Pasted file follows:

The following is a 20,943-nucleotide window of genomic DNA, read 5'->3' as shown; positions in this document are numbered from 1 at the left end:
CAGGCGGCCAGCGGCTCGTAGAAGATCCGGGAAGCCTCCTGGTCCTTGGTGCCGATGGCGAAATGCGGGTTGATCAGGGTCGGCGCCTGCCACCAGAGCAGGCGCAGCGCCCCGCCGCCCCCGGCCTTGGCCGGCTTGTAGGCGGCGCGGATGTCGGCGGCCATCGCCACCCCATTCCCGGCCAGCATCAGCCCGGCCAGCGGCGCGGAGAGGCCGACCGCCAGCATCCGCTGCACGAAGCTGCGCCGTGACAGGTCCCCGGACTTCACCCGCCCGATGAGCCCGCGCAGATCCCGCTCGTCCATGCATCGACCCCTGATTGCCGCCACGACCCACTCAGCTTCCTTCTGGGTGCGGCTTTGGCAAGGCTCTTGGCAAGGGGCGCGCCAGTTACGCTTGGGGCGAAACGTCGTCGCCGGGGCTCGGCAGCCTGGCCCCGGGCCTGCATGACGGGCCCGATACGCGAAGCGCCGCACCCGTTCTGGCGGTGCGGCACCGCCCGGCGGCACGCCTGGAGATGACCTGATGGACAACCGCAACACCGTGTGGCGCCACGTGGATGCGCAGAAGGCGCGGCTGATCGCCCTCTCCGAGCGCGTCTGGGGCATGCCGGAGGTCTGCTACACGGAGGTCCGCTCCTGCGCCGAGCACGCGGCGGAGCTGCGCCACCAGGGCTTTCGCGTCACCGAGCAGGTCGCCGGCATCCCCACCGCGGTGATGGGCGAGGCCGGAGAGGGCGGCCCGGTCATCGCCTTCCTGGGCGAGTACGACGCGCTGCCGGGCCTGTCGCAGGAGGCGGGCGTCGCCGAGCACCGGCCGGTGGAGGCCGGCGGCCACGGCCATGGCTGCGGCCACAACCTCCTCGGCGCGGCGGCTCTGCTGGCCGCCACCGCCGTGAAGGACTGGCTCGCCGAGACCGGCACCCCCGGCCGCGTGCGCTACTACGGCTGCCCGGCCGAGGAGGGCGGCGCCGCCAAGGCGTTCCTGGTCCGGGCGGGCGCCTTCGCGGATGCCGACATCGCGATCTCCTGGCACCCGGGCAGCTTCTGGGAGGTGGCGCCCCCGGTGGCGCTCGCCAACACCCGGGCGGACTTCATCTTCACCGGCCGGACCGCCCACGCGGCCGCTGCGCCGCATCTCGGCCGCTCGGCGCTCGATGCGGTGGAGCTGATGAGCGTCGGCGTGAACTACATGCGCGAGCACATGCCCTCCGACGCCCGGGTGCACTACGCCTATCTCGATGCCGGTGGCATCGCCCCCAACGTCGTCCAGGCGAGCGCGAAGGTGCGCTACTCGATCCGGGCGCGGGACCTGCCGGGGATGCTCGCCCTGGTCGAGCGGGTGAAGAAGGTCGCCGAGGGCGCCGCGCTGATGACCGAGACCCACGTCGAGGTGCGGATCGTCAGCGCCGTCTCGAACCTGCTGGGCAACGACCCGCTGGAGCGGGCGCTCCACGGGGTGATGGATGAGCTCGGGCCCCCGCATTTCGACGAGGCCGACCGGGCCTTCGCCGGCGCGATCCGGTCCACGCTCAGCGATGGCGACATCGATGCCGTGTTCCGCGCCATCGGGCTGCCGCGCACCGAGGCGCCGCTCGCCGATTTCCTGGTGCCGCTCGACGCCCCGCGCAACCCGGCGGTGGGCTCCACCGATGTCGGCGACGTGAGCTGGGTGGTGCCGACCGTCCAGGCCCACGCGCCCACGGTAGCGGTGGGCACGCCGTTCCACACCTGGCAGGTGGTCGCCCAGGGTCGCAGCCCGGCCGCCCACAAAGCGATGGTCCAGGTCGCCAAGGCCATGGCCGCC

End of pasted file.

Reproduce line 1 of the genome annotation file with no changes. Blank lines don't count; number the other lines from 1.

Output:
The following is a 20,943-nucleotide window of genomic DNA, read 5'->3' as shown; positions in this document are numbered from 1 at the left end: